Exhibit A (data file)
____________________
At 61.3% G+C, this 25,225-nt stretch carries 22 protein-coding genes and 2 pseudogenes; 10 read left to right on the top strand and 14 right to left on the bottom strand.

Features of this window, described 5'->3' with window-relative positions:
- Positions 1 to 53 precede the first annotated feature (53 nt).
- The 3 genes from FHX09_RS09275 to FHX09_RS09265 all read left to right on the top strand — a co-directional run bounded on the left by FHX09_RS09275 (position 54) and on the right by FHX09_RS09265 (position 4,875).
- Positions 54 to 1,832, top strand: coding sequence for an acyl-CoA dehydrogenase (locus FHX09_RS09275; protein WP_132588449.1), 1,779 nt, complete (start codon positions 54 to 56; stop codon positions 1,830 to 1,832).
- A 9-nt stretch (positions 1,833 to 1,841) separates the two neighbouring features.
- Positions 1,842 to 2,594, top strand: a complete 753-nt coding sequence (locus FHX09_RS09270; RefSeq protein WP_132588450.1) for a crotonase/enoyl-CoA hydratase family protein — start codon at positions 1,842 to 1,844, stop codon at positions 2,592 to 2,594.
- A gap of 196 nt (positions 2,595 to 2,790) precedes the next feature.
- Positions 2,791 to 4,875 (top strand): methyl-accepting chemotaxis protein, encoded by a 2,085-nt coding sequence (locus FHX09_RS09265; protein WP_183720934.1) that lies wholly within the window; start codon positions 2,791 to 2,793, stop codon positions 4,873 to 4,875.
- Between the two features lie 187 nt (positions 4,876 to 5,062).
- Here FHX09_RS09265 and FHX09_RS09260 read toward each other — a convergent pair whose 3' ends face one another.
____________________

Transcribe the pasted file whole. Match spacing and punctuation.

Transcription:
At 61.3% G+C, this 25,225-nt stretch carries 22 protein-coding genes and 2 pseudogenes; 10 read left to right on the top strand and 14 right to left on the bottom strand.

Features of this window, described 5'->3' with window-relative positions:
- Positions 1 to 53 precede the first annotated feature (53 nt).
- The 3 genes from FHX09_RS09275 to FHX09_RS09265 all read left to right on the top strand — a co-directional run bounded on the left by FHX09_RS09275 (position 54) and on the right by FHX09_RS09265 (position 4,875).
- Positions 54 to 1,832, top strand: coding sequence for an acyl-CoA dehydrogenase (locus FHX09_RS09275; protein WP_132588449.1), 1,779 nt, complete (start codon positions 54 to 56; stop codon positions 1,830 to 1,832).
- A 9-nt stretch (positions 1,833 to 1,841) separates the two neighbouring features.
- Positions 1,842 to 2,594, top strand: a complete 753-nt coding sequence (locus FHX09_RS09270; RefSeq protein WP_132588450.1) for a crotonase/enoyl-CoA hydratase family protein — start codon at positions 1,842 to 1,844, stop codon at positions 2,592 to 2,594.
- A gap of 196 nt (positions 2,595 to 2,790) precedes the next feature.
- Positions 2,791 to 4,875 (top strand): methyl-accepting chemotaxis protein, encoded by a 2,085-nt coding sequence (locus FHX09_RS09265; protein WP_183720934.1) that lies wholly within the window; start codon positions 2,791 to 2,793, stop codon positions 4,873 to 4,875.
- Between the two features lie 187 nt (positions 4,876 to 5,062).
- Here FHX09_RS09265 and FHX09_RS09260 read toward each other — a convergent pair whose 3' ends face one another.